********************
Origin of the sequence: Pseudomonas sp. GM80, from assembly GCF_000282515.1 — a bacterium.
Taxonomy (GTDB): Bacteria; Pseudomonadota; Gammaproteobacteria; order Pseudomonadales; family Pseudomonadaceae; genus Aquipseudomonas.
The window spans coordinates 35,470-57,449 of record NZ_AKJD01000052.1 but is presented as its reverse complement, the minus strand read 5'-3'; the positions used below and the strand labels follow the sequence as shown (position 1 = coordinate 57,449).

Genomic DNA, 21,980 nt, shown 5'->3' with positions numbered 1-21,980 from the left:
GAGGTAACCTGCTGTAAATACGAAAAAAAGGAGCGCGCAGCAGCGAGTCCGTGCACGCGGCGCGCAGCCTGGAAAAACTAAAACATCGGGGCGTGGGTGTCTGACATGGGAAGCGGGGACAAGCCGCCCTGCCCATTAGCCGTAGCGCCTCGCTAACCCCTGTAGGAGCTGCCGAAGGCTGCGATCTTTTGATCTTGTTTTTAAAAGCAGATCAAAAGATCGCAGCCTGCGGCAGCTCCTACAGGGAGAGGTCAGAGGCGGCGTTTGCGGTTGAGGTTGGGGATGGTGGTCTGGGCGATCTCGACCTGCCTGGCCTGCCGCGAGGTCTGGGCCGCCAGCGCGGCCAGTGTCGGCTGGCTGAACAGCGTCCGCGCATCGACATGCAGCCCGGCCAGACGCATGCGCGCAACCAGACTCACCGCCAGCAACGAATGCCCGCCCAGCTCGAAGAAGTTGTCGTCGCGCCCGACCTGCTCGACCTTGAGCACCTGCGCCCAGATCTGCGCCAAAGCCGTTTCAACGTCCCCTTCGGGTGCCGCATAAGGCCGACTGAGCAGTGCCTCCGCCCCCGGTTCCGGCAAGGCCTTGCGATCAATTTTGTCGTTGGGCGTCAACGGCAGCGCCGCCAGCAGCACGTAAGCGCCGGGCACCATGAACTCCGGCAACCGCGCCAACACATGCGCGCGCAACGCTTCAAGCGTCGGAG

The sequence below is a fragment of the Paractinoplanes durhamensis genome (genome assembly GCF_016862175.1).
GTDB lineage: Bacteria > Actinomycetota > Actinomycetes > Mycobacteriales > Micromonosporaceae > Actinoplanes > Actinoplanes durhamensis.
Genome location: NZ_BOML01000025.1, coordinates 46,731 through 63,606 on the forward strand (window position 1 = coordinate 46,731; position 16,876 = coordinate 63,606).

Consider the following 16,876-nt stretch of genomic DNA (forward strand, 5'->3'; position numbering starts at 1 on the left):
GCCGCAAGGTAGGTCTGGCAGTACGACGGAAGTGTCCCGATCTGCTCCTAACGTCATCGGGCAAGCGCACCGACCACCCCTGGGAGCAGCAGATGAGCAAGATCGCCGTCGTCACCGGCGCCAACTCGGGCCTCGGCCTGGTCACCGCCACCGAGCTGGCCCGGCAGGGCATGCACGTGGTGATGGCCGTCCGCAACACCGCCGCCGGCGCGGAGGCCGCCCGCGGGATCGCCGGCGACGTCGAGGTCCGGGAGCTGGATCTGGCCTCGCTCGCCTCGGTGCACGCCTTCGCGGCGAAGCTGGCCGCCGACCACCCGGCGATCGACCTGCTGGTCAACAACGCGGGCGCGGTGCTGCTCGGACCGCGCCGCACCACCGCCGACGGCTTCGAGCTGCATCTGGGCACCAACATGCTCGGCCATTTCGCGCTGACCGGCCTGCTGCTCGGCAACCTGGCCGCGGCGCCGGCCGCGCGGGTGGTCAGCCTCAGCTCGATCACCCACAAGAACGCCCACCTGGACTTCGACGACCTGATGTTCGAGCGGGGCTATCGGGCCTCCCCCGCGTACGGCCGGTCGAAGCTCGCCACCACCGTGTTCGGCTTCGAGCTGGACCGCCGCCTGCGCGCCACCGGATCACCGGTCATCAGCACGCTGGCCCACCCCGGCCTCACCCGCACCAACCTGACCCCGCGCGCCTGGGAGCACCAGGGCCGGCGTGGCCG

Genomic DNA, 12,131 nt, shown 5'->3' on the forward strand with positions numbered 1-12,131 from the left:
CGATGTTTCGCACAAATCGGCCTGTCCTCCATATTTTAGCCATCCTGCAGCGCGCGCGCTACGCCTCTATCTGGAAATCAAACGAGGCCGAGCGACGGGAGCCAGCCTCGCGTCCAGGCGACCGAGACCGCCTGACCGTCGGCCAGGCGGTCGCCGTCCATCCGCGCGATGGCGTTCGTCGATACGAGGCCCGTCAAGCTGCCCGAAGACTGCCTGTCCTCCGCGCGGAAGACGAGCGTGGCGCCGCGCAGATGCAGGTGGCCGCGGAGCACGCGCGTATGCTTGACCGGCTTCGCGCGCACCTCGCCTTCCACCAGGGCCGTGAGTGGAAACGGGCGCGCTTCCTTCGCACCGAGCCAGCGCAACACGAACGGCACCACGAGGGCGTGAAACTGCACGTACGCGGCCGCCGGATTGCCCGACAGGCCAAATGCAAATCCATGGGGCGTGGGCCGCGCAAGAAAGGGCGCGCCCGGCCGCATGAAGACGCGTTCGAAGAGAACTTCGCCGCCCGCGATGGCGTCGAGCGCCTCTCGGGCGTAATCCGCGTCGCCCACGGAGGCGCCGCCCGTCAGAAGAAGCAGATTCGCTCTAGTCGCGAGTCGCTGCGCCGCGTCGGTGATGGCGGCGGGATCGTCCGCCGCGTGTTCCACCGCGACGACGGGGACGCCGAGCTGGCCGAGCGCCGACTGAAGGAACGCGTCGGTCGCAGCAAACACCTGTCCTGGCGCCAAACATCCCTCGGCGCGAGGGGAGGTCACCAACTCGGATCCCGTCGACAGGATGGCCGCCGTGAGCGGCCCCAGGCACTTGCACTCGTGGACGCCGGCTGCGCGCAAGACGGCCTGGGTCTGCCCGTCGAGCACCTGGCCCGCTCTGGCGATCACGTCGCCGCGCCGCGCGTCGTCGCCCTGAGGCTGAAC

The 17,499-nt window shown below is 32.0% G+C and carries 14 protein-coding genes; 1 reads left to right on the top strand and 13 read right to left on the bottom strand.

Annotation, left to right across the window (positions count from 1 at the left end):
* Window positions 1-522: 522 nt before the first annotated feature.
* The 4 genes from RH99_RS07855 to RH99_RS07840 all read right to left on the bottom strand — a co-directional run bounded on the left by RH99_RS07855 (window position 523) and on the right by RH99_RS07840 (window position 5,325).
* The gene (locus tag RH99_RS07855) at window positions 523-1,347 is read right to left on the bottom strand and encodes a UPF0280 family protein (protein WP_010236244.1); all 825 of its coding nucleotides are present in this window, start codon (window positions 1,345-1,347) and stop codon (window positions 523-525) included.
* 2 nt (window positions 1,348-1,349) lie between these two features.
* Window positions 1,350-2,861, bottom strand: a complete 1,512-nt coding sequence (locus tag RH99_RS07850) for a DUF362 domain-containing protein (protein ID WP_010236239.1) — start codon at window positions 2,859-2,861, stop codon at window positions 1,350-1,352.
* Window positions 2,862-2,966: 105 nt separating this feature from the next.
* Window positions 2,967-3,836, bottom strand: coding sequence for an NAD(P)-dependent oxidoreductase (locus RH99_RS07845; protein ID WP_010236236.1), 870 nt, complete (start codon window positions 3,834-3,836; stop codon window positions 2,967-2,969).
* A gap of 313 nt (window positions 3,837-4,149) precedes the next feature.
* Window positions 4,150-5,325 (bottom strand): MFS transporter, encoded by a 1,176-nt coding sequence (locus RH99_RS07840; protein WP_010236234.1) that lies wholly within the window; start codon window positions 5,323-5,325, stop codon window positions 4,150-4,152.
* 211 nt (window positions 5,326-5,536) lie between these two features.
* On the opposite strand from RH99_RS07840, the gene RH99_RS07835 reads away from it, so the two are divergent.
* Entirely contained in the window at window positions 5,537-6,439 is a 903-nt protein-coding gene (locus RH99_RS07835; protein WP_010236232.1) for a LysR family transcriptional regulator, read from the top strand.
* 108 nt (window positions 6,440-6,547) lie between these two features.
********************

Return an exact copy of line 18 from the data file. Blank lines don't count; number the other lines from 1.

* 2 nt (window positions 1,348-1,349) lie between these two features.